A picaresque ramble through a land of magic

EVA LUNA By Isabel Allende

New York: Alfred A. Knopf. 304 pp. $18.95

WITH the publication of ``The House of Spirits,'' the exiled Chilean writer Isabel Allende became one of the most widely read novelists of contemporary Latin American fiction, often compared to the master of the genre, Gabriel Garc'ia M'arquez. Her second novel, ``Of Love and Shadows,'' once again became an acclaimed work, and now ``Eva Luna,'' her third, already a best seller in Spanish, has been ably translated into English by Margaret Sayers Peden.

``Eva Luna'' contains many of the magical and surreal elements present in her earlier work; yet in this novel, Allende constructs a narrative rooted in the picaresque tradition of the 16th-century Spanish novel.

Eva Luna is the protagonist as well as the first-person narrator. She tells of her own conception and her mother's mysterious origins in a Roman Catholic mission in the South American jungle. With vivid imagery, Eva Luna transports the reader to an almost mythic continent where magical happenings are everyday events.

The reader is led through the many houses where Eva Luna worked as a servant, especially the first one, the home of Mr. Jones, an eccentric European scientist who works on the embalming of bodies together with Eva Luna's mother, Consuela.

From this house, where the dead are as real as the living protagonists, Eva Luna continues in an incessant pilgrimage from house to house as the servant girl of eccentric masters as well as benevolent ones. She learns the ways of the world through the vision of a celebrated transsexual cabaret artist, and about love and power through an encounter with Rolf Carl'ea, a young German who has fled postwar Germany.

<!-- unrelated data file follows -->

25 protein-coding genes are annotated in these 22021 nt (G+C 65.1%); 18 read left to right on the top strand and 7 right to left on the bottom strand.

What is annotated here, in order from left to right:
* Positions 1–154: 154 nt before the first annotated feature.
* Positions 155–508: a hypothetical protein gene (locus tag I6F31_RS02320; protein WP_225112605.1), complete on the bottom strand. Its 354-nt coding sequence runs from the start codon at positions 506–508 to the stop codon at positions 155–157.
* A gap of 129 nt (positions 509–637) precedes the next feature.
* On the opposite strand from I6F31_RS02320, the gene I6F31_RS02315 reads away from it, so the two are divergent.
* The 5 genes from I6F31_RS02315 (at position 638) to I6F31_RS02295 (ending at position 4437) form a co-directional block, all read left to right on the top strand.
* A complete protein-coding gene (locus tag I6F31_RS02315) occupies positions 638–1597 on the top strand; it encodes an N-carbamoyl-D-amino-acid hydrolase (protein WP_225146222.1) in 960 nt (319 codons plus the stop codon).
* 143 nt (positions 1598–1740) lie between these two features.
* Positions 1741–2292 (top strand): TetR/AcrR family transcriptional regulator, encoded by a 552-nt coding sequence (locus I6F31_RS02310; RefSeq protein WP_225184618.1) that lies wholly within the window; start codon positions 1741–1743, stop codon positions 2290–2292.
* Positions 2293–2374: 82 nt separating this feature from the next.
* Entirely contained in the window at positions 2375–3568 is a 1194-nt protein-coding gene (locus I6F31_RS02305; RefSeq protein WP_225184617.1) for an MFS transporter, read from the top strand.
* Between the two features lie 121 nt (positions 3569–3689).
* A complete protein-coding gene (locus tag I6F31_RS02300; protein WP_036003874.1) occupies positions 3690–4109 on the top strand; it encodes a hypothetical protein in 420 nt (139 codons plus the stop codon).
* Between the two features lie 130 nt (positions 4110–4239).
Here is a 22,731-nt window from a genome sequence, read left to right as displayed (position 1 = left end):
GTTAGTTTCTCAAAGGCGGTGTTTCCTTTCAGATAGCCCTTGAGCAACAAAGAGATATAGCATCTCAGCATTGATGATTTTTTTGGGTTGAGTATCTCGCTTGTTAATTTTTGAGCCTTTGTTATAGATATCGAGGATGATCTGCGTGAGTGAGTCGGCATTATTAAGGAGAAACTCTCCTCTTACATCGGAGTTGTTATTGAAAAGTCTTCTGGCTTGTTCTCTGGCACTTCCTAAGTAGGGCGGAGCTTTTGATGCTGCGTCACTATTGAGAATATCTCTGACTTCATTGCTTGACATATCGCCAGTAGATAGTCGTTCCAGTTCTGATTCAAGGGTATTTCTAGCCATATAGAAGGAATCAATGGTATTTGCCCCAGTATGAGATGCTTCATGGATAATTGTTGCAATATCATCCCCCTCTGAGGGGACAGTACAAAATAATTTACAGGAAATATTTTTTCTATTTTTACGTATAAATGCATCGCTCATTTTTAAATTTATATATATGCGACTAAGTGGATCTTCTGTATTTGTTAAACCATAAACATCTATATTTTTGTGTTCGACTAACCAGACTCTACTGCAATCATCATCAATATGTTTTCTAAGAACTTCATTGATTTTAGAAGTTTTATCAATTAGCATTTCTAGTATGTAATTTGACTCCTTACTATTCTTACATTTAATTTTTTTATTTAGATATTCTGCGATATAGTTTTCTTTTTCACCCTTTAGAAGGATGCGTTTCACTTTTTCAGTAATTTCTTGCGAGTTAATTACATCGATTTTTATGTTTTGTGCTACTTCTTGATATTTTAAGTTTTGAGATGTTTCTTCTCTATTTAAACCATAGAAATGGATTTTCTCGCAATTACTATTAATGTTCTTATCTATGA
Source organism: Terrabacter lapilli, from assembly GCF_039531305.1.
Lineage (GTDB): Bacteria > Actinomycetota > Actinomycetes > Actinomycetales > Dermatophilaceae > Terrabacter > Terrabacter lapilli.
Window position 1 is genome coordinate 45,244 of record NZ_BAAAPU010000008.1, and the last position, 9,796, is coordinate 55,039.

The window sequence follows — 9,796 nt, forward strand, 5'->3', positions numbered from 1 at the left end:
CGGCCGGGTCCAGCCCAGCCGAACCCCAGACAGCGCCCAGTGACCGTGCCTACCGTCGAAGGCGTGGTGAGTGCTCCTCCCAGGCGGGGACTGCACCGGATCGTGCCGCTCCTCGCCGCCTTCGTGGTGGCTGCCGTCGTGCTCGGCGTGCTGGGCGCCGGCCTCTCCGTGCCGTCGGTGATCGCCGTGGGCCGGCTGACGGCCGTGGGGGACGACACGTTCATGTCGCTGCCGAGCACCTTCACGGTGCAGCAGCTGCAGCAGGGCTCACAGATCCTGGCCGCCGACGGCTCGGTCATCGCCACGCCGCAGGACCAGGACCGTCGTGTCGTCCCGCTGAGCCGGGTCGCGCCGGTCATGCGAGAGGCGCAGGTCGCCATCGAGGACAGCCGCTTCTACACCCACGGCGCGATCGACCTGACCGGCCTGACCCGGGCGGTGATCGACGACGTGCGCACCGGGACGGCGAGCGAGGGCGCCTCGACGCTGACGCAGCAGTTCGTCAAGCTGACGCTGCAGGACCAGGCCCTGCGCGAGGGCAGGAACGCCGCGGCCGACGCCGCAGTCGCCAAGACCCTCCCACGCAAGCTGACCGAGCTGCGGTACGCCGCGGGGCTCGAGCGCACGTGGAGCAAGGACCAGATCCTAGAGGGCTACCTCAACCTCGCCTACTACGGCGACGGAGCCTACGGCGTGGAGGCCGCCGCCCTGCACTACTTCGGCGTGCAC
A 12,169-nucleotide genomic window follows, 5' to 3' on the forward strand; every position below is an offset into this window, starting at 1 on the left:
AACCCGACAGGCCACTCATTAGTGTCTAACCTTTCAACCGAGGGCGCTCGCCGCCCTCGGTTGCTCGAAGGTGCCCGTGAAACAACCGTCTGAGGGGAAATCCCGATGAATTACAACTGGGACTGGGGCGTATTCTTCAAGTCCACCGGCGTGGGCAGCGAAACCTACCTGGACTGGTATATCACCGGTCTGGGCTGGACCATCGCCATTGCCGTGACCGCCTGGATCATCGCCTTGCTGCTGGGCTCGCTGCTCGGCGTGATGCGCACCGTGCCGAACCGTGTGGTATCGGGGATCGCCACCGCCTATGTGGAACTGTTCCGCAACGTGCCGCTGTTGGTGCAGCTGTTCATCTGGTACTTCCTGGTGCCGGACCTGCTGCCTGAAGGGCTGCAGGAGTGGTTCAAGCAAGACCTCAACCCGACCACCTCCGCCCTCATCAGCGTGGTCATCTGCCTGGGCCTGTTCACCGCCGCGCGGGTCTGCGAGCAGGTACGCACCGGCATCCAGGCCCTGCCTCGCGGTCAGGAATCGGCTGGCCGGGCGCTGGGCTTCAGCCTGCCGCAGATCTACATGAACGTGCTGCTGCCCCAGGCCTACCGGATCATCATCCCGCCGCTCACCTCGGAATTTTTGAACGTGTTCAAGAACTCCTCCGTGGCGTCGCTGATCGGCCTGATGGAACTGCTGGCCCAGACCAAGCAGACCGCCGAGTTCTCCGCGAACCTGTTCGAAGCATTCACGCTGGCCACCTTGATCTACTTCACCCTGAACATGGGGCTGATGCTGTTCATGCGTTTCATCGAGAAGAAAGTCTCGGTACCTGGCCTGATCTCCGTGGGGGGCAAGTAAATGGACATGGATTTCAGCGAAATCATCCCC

The political background, the world of dictators and guerrillas, is presented in the novel as well as the historical complexity of South America, a continent torn by dictators who never seem to die. ``In many places people did not learn of the overthrow of the dictator because among other things they had not known that the general was in power all these years.'' Yet, ``Eva Luna'' is a novel that goes beyond political ideology and concentrates on the adventures of the powerful protagonist who grows up among antique furniture and ancient books in Latin and who, through the power of the word, invents her own reality governed by magic and fate.

Yet this book does not have the historical dimension found in Allende's previous works. Even the dictators are portrayed with a benevolent sense of humor; they wear gardenias in their ear, and one dies in his nightshirt, wearing kid gloves.

With sardonic humor, ``Eva Luna'' tells the story of an unnamed South American land where people manufacture the substance of their own dreams and ``reality is not what we see on the surface, it has a magical dimension as well....''

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